Praised by Maxine Kumin as "a master craftsman," Donald Hall as "a true poet," and Philip Levine as "one of the great storytellers of contemporary poetry," Wesley McNair's poems include a wide range of narratives, lyrics, and meditations. In them he recounts the struggles and triumphs of his own life and the lives of others-misfits, dreamers, sufferers and loners-exploring themes about New England, America, and the human heart. According to The Ruminator Review, his verse represents "one of the most individual and original bodies of work by a poet of his generation." A poetry editor for the 2010 Pushcart annual, Best of the Small Presses, McNair is the recipient of fellowships from the Rockefeller, Fulbright, and Guggenheim Foundations, a National Endowment for the Humanities fellowship in literature, two National Endowment for the Arts Fellowships for Creative Writers, and in 2006 a United States Artists Ford Fellowship. Other honors include the Robert Frost Prize; the Jane Kenyon Award for Outstanding Book of Poetry (for Fire); the Devins Award for poetry; the Eunice Teitjens Prize from Poetry magazine; the Theodore Roethke prize from Poetry Northwest; the Pushcart Prize, and the Sarah Josepha Hale Medal for his "distinguished contribution to the world of letters." A two-time recipient of Rockefeller Fellowships for creative work at the Bellagio Center in Italy, Wesley McNair has read his poetry at the Library of Congress and a wide range of colleges and universities. A television series aired over affiliates of PBS on Robert Frost for which he wrote the scripts received an Emmy Award. Featured on National Public Radio's Weekend Edition (Saturday and Sunday programs) and 14 times on Garrison Keillor's Writer's Almanac, his work has appeared in the Pushcart Prize Annual, two editions of The Best American Poetry, and over fifty anthologies and textbooks.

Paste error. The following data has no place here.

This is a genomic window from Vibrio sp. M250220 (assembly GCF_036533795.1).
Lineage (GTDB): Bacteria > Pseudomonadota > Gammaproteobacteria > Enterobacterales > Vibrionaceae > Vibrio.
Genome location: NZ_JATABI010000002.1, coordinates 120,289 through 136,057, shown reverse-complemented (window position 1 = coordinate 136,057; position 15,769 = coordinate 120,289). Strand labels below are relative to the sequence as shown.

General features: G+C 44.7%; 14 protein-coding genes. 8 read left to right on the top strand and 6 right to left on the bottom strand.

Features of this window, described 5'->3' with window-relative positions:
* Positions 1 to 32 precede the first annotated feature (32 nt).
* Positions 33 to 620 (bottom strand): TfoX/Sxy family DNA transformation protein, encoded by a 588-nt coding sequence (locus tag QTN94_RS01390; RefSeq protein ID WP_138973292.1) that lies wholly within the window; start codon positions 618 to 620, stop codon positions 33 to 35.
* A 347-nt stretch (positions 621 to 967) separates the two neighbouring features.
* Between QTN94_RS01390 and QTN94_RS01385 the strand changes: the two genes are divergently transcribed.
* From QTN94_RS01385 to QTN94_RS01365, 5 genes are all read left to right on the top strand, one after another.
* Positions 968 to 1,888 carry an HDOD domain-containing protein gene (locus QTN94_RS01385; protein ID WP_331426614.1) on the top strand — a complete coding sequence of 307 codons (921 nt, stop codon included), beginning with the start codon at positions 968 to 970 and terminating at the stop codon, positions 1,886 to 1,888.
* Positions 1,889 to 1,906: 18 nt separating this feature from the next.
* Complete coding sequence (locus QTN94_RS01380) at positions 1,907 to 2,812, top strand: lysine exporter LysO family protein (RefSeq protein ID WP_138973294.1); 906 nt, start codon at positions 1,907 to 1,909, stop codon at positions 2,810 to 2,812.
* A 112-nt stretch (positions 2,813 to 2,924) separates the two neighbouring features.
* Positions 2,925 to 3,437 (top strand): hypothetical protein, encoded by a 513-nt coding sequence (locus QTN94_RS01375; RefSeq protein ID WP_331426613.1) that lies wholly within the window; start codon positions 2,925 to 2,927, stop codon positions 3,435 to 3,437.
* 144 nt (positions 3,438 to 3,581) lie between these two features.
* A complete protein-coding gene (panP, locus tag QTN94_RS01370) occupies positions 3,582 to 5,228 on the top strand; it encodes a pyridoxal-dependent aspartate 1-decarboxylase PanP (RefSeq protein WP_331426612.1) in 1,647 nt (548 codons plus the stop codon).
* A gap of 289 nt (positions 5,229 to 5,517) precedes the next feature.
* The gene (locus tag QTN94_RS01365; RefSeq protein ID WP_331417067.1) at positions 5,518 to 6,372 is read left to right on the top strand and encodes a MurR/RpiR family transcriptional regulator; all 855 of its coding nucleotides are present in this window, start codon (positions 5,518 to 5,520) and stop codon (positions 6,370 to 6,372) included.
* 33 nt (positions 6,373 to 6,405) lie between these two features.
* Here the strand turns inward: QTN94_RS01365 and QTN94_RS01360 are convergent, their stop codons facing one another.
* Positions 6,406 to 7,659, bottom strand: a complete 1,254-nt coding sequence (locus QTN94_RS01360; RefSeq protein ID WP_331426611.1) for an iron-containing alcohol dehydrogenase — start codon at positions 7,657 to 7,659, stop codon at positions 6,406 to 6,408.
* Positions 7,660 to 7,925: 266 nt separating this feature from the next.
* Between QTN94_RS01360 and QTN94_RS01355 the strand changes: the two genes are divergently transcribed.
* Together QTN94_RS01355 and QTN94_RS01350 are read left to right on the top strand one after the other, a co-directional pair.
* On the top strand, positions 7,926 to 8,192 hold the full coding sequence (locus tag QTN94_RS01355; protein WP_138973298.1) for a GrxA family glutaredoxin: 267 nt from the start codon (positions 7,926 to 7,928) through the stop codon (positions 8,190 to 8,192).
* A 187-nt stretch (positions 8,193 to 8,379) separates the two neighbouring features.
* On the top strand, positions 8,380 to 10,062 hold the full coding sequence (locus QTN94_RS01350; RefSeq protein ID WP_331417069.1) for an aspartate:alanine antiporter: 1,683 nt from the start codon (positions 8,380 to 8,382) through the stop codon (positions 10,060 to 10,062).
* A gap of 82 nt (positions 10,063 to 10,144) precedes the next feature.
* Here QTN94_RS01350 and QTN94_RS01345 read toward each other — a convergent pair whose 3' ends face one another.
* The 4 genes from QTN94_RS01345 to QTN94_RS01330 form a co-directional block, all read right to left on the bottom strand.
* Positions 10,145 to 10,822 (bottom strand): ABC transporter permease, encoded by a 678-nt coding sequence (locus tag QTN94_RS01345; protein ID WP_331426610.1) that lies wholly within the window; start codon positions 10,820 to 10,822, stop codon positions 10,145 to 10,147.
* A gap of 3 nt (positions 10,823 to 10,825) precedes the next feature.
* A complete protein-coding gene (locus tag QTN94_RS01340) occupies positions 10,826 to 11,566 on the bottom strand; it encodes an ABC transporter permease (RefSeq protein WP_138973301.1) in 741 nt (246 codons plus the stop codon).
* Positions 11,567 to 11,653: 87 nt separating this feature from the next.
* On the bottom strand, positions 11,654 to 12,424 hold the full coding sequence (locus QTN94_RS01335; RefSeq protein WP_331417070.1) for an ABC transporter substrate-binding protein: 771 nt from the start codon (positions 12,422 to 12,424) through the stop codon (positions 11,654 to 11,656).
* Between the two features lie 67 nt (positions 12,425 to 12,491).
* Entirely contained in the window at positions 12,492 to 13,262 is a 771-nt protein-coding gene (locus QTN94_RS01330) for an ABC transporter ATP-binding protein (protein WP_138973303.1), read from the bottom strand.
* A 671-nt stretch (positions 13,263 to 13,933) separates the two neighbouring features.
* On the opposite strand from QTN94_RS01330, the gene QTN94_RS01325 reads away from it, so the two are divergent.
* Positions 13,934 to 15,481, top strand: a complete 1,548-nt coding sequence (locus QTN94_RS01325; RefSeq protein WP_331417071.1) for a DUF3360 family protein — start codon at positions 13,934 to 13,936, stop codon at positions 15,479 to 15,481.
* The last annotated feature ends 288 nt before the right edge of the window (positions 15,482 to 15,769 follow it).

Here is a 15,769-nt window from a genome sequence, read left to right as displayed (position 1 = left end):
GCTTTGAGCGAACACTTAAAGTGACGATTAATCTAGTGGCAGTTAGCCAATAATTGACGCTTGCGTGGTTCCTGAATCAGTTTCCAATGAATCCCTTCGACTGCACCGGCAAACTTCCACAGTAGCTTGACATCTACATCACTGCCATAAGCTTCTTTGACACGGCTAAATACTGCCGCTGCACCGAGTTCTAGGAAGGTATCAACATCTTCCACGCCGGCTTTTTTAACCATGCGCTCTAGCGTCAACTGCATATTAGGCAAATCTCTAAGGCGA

Portrait photo courtesy Dan Habib